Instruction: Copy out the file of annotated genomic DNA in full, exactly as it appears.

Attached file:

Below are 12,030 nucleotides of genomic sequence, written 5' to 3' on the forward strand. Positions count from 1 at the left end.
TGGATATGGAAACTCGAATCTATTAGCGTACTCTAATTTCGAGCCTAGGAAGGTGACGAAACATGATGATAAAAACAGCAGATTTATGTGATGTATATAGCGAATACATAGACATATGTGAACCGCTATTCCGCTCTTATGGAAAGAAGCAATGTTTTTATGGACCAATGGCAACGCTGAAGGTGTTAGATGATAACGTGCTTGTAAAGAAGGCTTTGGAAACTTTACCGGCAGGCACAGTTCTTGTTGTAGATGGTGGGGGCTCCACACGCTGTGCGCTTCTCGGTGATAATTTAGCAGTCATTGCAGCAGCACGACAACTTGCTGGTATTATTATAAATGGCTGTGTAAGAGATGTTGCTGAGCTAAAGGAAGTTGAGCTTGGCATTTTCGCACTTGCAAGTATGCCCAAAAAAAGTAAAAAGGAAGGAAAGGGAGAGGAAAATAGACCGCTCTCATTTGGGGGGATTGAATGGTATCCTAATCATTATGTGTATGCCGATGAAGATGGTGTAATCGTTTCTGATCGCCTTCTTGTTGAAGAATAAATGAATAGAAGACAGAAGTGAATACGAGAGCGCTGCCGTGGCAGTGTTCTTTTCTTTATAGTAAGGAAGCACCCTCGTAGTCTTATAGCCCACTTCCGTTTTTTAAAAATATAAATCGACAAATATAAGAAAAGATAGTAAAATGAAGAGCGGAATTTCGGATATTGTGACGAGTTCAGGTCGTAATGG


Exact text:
Below are 12,030 nucleotides of genomic sequence, written 5' to 3' on the forward strand. Positions count from 1 at the left end.
TGGATATGGAAACTCGAATCTATTAGCGTACTCTAATTTCGAGCCTAGGAAGGTGACGAAACATGATGATAAAAACAGCAGATTTATGTGATGTATATAGCGAATACATAGACATATGTGAACCGCTATTCCGCTCTTATGGAAAGAAGCAATGTTTTTATGGACCAATGGCAACGCTGAAGGTGTTAGATGATAACGTGCTTGTAAAGAAGGCTTTGGAAACTTTACCGGCAGGCACAGTTCTTGTTGTAGATGGTGGGGGCTCCACACGCTGTGCGCTTCTCGGTGATAATTTAGCAGTCATTGCAGCAGCACGACAACTTGCTGGTATTATTATAAATGGCTGTGTAAGAGATGTTGCTGAGCTAAAGGAAGTTGAGCTTGGCATTTTCGCACTTGCAAGTATGCCCAAAAAAAGTAAAAAGGAAGGAAAGGGAGAGGAAAATAGACCGCTCTCATTTGGGGGGATTGAATGGTATCCTAATCATTATGTGTATGCCGATGAAGATGGTGTAATCGTTTCTGATCGCCTTCTTGTTGAAGAATAAATGAATAGAAGACAGAAGTGAATACGAGAGCGCTGCCGTGGCAGTGTTCTTTTCTTTATAGTAAGGAAGCACCCTCGTAGTCTTATAGCCCACTTCCGTTTTTTAAAAATATAAATCGACAAATATAAGAAAAGATAGTAAAATGAAGAGCGGAATTTCGGATATTGTGACGAGTTCAGGTCGTAATGG